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Maintaining and Leveraging Trust-Based Relationships

Trust takes time, effort, and repetition to build and sustain. Evidence of consistent behavior built on the best interest of the other party will allow each to succeed. Open and honest communications by both parties as to strengths, weaknesses, measures of value, and expected successes are required to sustain trust. Sellers need not always acquiesce their positions to buyers, but without trust, their position will be dramatically weakened.

Once you have “relationship traction” where trust is a component, the seller must intensify his or her focus on consistent behavior and predictable open communications. These efforts will allow for the development of strengthened positions, access to key individuals, knowledge about impending decisions, and an opportunity to exceed the customer’s expectations.

In our research, CPS has learned from buyers that what they want from suppliers is consistent quality, delivery, and service. As some have said, “I just don’t want any surprises.” To sustain strong relationships, the seller must implement their solutions in a way that the buyer can depend on, and provide open communications about the “good, bad, and ugly” of all issues.

Sustain and Leverage.

In their book, The Trusted Advisor, David H. Maister, Charles H. Green, & Robert M. Galford discuss at length the essential components of Trust building that include Credibility, Reliability, Intimacy, and a low Level of Self-orientation. The following tables summarize what a seller should do to reach a position with the buyer that permits a relationship to be sustained and leveraged to the benefit of both parties.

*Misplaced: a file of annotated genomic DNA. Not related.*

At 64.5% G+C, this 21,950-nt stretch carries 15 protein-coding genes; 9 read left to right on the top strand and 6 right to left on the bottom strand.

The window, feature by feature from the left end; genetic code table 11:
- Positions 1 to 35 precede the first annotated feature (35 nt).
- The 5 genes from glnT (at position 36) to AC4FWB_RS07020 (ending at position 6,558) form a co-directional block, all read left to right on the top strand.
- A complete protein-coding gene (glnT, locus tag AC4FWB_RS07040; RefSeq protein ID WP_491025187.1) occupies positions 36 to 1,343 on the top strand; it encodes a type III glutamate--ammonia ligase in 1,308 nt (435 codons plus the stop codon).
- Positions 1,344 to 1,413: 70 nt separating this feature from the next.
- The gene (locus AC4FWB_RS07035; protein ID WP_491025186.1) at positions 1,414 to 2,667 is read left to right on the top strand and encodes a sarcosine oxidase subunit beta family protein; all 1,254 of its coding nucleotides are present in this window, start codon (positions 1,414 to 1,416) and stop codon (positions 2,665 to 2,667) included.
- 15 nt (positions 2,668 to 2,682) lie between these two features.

Take Responsibility and Action.

Relationships are difficult to develop and are sometimes fragile. The most successful relationships are not typically built as a result of a single defining event, but rather are developed over time with many small incremental steps. The focus is always credibility, reliability, intimacy, and a low level of self-orientation. “Real” interest in others is strikingly simple because it is so rare, yet it offers a key to development of the relationships that will permit both parties to sustain and benefit over time. If you take the time to develop the Relationship Strategies, rally your team around these strategies, ask for the customer’s input and review of ideas, make good on your commitments, and you are respectful of all involved you will have succeeded in laying the foundation for trust-based relationships that can lead to business and personal success.

Source: (1) (2) Maister, Green, and Galford. 2000. The Trusted Advisor, New York, NY: TOUCHSTONE

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